Ama: Ama, Isabella and I hit it off from the start. She’s a riot. So much attitude and mischievous glances and smirks, I love her. Ama is fiercely proud of her culture, Tamil language, and Brahmin caste, and she’s intent on teaching us everything about her religion, lifestyle, beliefs, and family history. I think we’re the only students learning Tamil at home. Ama and her husband lived in Ghana for a few years for Apa’s work and she speaks about that period of time nostalgically and often. The family is Hindu, and Ama showed us her beautiful puja, or shrine of gods and goddesses and freshly picked flowers where she worships daily. At our first dinner Isabella and I got the long-winded story of Ama and Apa’s love marriage! Their engagement, the torture that came with joint-family living after marriage during which they couldn’t touch or speak to each other… it’s all very romantic. Ama’s hair is dyed with henna, her nails meticulously painted, and gold and silver jewellery dangle off her nose, ears, wrists, neck, and ankles—announcing her presence with light tinkling sounds like wind chimes. She wears big silver toe rings as well, which her husband put on her during their marriage ceremony (instead of a finger wedding ring). The rings indicate her marital status and the fact that she can wear only silver below the waist, not gold, attests to her spirituality, which brings me to ayurveda.

Ayurveda: I’m thrilled to be learning about Indian conceptions of “health” in the home. To Ama, “the kitchen is the doctor” and she reverts always to traditional healing methods like eucalyptus and coconut oil and herb blends before seeing a doctor. Almost nothing is processed and nothing has preservatives. Wellness and theories of ayurveda (I will explain in detail later!) are integrated into everyday life. Baggies of fresh, pasteurized milk are delivered daily to our doorstep and a glass of milk is drank before going to sleep because of its stable, calming properties (and in ancient ayurveda, richness was measured by the number of cows you owned, so milk is valuable!). All the piercings adorning her body are thoughtfully placed on specific points, like acupuncture.  Balance is key here. The hot, tropical climate calls for cooling activities every day—the milk before bed, the yogurt that finishes every meal, and henna on the hair and skin. Yoga manifests itself in every part of life: Kaavya’s dance is a form of meditation; eating cross-legged  at dinner is a pose promoting digestion, and even squatting to go to the bathroom is a form of yoga. Essentially, Ama explained, every movement and activity serves a greater purpose in balancing health and spiritual wellbeing.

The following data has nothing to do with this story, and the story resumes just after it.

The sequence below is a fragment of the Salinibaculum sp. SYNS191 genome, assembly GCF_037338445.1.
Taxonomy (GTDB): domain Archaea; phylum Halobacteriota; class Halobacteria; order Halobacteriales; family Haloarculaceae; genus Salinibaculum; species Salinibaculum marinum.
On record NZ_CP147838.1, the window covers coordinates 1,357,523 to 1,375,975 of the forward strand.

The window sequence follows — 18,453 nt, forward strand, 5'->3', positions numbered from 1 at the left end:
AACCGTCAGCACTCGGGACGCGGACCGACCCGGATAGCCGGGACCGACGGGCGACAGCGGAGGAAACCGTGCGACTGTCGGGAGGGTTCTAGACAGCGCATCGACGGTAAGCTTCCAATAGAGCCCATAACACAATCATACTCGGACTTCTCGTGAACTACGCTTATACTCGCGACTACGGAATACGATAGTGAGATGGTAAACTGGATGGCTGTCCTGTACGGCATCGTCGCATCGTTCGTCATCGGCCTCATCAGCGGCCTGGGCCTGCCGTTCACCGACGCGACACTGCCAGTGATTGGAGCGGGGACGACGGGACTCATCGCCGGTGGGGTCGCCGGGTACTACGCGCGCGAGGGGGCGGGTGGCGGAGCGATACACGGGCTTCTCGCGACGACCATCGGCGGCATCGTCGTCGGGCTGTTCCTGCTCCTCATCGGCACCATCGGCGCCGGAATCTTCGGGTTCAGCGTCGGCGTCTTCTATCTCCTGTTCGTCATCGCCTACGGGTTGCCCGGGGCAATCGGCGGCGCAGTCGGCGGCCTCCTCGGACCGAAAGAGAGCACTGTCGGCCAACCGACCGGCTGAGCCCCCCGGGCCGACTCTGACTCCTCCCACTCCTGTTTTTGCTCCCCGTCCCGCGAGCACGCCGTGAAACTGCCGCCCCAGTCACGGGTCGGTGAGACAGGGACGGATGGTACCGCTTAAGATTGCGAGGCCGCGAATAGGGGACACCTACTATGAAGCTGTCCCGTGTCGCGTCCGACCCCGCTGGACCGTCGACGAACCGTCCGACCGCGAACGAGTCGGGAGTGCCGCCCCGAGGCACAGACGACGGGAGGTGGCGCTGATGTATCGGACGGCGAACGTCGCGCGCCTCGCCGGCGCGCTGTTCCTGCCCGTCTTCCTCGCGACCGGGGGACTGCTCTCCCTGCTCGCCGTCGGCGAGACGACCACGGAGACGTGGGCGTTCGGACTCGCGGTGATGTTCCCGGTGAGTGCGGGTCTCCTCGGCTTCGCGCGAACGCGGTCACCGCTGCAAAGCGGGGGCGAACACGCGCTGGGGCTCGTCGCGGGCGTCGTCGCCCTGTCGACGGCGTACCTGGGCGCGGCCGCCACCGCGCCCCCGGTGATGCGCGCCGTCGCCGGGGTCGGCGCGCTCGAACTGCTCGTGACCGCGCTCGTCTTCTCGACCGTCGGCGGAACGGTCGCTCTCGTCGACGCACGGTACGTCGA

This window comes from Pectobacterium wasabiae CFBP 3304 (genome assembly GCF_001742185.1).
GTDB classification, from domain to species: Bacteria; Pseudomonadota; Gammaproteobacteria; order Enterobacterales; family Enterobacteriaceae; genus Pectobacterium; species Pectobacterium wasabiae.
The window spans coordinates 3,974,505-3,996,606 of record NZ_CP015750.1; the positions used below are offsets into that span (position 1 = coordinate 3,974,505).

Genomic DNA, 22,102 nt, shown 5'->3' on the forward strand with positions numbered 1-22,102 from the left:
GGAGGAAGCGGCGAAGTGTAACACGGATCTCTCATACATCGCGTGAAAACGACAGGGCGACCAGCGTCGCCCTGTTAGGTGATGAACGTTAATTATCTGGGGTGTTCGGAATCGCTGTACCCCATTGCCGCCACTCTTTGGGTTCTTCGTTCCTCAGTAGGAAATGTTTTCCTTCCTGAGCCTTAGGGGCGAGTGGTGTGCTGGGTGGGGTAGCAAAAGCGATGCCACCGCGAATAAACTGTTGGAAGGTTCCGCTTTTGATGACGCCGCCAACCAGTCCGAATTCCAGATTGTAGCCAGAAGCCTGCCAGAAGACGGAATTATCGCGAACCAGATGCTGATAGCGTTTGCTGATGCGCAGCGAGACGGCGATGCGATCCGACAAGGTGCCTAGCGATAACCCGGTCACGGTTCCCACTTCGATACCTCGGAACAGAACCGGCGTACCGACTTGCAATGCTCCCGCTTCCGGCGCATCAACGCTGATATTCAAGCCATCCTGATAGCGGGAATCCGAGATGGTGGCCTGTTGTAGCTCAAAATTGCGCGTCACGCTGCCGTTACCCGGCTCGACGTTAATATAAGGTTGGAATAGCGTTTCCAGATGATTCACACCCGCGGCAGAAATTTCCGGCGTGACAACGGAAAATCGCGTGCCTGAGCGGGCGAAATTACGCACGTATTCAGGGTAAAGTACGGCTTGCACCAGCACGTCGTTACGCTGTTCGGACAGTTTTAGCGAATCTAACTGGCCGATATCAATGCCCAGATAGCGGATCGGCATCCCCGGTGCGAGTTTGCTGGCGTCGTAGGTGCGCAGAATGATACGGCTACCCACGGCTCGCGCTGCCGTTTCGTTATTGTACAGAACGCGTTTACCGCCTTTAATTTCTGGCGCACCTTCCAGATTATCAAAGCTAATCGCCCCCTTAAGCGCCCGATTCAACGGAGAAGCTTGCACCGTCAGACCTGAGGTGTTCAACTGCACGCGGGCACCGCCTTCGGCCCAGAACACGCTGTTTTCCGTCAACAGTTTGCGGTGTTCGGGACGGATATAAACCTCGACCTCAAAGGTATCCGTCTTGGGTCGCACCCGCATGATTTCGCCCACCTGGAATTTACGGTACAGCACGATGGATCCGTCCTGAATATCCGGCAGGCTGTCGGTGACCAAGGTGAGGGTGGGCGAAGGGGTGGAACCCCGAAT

Food: Our kitchen is filled with jars of herbs and roots—from peppercorn, fennel, and cumin to mustard seeds and curry leaves! We’ve been eating dosas, idli, thali, rasam soup, pappad, lentils, chippotti bread, paneer cheese, sanbar, coconut chutney and lots of veggies. And masala chai, of course. Darshu makes great omelettes for us with curd and turmeric powder—an antiseptic and antibiotic. But the best breakfast so far was fresh Algerian dates right off the leaves that Apa brought home last week (he’s back in Algeria now), freshly-squeezed lime juice, and coconut.